March 11, 2014 | 04:04 PMThe days are getting longer and the piles of snow lining every sidewalk are getting shorter. Finally.
The spring melt is upon us, but the snow isn't disappearing as fast as it has in the past few decades. This bitter winter hasn't changed much for people, besides a higher-than-average heating bill and a more uncomfortable walk between buildings.
But for Wisconsin wildlife, a longer winter can mean the difference between survival and starvation.
In recent decades, the state has enjoyed a spike in deer and turkey population, due in part to conservation efforts by hunters and the Department of Natural Resources.
But a string of mild winters that has softened our statewide resistance to the cold is also responsible for a boon in animal population — deer and turkey are more abundant in some parts of the state than they have ever been.
And that's because in the past 30 years, it's been warmer in Wisconsin than it's ever been.
But this year, winter blew in gusts of arctic nostalgia for Wisconsin most grizzled residents.
For some, the cold has been a positive sign, a return to normalcy in a world fraught with change.
But with all the rugged pride we associate with weathering wicked blizzards, and all the stories from back in the day 'when arctic winds blew in your face both ways uphill,' come also the conditions that made it so difficult for turkey and deer populations to thrive in this state for so long.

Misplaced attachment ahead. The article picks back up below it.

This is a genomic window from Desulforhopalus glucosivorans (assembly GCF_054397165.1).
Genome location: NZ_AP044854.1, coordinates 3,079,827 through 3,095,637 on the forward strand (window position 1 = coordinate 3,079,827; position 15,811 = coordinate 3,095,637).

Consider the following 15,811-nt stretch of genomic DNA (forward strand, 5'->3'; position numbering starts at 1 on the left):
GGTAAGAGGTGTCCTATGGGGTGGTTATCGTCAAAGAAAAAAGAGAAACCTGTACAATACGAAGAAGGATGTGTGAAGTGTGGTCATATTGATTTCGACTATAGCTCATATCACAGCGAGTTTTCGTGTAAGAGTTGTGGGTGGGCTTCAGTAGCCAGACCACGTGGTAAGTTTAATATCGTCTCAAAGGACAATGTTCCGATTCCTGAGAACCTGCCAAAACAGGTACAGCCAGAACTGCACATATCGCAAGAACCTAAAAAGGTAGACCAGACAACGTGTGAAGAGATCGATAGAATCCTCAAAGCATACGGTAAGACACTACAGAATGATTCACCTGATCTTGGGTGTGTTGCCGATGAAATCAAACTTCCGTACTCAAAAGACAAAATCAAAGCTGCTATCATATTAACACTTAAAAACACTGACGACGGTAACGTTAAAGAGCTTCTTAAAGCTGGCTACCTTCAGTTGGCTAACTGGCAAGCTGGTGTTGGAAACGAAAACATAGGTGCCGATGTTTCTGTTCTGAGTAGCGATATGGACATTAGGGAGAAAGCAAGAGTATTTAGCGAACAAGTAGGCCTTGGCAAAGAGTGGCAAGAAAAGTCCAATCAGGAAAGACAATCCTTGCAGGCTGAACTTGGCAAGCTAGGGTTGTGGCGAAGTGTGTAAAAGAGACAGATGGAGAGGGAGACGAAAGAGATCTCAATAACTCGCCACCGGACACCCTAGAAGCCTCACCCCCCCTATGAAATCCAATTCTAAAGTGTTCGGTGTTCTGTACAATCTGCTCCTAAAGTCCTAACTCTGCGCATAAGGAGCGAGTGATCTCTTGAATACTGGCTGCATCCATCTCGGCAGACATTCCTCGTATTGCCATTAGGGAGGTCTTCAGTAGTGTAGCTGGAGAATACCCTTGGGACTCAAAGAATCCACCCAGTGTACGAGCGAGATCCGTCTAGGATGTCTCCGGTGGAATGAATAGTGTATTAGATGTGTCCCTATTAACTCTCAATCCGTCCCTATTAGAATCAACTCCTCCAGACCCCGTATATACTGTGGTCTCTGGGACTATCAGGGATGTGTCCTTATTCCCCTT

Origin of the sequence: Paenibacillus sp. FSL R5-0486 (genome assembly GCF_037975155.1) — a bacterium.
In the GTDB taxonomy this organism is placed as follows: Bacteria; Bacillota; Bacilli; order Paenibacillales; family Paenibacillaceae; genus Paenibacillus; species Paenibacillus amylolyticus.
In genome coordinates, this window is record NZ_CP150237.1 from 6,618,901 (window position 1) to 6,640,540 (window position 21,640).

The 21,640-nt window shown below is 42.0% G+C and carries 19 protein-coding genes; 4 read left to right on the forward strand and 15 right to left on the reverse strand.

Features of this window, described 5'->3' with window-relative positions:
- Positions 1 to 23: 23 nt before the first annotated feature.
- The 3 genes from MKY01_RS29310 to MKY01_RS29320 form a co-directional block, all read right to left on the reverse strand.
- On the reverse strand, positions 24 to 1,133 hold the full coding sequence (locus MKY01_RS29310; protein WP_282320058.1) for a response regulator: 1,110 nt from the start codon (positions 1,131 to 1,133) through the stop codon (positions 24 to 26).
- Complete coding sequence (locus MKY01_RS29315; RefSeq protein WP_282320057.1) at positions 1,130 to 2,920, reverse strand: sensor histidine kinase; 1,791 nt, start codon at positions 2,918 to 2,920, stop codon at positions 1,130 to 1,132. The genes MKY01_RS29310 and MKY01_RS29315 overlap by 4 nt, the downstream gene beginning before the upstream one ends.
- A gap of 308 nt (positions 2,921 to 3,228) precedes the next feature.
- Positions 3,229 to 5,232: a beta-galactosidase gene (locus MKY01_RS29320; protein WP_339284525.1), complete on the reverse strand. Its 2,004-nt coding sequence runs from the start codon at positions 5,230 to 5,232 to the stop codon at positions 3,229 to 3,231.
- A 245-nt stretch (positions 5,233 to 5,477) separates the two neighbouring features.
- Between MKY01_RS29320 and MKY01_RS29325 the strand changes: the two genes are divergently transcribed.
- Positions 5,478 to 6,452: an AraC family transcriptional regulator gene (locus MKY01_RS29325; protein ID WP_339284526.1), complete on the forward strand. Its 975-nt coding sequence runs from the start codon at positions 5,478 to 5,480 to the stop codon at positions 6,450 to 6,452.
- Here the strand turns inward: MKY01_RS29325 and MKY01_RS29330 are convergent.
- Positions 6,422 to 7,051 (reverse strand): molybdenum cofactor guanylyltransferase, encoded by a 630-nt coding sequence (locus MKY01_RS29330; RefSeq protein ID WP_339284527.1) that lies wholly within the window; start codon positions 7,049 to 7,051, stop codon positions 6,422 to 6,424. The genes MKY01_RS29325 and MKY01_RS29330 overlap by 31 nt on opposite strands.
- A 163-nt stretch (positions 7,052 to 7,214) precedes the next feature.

Kelly Zanbeek, a DNR wildlife biologist for Waukesha and Walworth Counties, said that during the most severe winters, as much as 30 percent of the deer population can be wiped out. And the main culprit isn't the cold, it's starvation.
"Right now is a pretty critical period," Zanbeek said. "The longer we drag out winter, the more time animals have to survive off their fat reserves, so right now they're reaching that low (point) in the year with their fat reserves."
With little to no vegetation for deer and turkey to munch on, the animals are forced to rely on their fat reserves, which they build up in the fall to sustain them during the winter. Longer winters stress the limits of their reserves, and as a result, many animals end up dying. Sometimes in groups.
"There's a lot of attention being drawn to this in the north," Zanbeek said. "Northern deer populations and turkey populations are harder hit than they would be down here, because we have a lot more agricultural crops in this area that could potentially help animals (feed) through the winter."
Zanbeek said turkeys have a tough time getting around to search for food in deep snow, and she said that the DNR's upland ecologist said that turkey numbers are expected to drop this spring.
"At this point, we haven't heard any reports of group die-offs," Zanbeek said.
DNR specialists keep an eye and ear out for evidence of group starvation, which could indicate larger population problems. People sometimes call in to report a group of dead turkey or deer on their property.
"If people are seeing that, we highly encourage them to report them to us so we can try to get a handle on the situation," Zanbeek said. "But it'll be interesting to see how it unfolds into the spring and then in the fall into the deer season."
Zanbeek said she's curious to see if the state records a lower-than-average fawn recruitment.
Though winter seems to be inching its way to spring, and the extra hours indoors we've endured in the past few months might have us drooling at the thought of outdoor Sports, don't get too excited, hunters. You may not see as many turkeys this spring.